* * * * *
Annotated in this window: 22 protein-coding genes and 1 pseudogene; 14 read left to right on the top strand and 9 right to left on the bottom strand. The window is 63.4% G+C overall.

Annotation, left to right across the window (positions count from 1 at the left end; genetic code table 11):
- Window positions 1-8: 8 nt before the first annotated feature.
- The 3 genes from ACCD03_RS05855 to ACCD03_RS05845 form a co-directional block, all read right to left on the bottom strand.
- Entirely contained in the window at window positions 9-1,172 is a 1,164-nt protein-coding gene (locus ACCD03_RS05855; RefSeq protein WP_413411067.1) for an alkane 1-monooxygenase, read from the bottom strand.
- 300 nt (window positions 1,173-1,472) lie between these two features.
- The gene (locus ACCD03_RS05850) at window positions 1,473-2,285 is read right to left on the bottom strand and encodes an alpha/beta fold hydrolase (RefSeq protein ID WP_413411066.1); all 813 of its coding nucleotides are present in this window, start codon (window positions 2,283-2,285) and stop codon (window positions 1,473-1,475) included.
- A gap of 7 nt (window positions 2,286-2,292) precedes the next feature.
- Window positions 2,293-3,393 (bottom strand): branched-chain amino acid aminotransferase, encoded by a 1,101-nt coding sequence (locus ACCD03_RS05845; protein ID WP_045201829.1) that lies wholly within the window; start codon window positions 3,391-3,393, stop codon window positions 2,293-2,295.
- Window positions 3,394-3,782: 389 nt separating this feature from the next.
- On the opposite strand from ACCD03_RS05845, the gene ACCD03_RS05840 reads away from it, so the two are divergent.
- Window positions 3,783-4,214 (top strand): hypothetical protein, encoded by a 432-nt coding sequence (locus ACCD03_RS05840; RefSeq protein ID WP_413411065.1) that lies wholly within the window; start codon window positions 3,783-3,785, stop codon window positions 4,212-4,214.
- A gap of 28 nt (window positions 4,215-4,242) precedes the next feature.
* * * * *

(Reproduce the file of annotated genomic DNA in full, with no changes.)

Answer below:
Annotated in this window: 22 protein-coding genes and 1 pseudogene; 14 read left to right on the top strand and 9 right to left on the bottom strand. The window is 63.4% G+C overall.

Annotation, left to right across the window (positions count from 1 at the left end; genetic code table 11):
- Window positions 1-8: 8 nt before the first annotated feature.
- The 3 genes from ACCD03_RS05855 to ACCD03_RS05845 form a co-directional block, all read right to left on the bottom strand.
- Entirely contained in the window at window positions 9-1,172 is a 1,164-nt protein-coding gene (locus ACCD03_RS05855; RefSeq protein WP_413411067.1) for an alkane 1-monooxygenase, read from the bottom strand.
- 300 nt (window positions 1,173-1,472) lie between these two features.
- The gene (locus ACCD03_RS05850) at window positions 1,473-2,285 is read right to left on the bottom strand and encodes an alpha/beta fold hydrolase (RefSeq protein ID WP_413411066.1); all 813 of its coding nucleotides are present in this window, start codon (window positions 2,283-2,285) and stop codon (window positions 1,473-1,475) included.
- A gap of 7 nt (window positions 2,286-2,292) precedes the next feature.
- Window positions 2,293-3,393 (bottom strand): branched-chain amino acid aminotransferase, encoded by a 1,101-nt coding sequence (locus ACCD03_RS05845; protein ID WP_045201829.1) that lies wholly within the window; start codon window positions 3,391-3,393, stop codon window positions 2,293-2,295.
- Window positions 3,394-3,782: 389 nt separating this feature from the next.
- On the opposite strand from ACCD03_RS05845, the gene ACCD03_RS05840 reads away from it, so the two are divergent.
- Window positions 3,783-4,214 (top strand): hypothetical protein, encoded by a 432-nt coding sequence (locus ACCD03_RS05840; RefSeq protein ID WP_413411065.1) that lies wholly within the window; start codon window positions 3,783-3,785, stop codon window positions 4,212-4,214.
- A gap of 28 nt (window positions 4,215-4,242) precedes the next feature.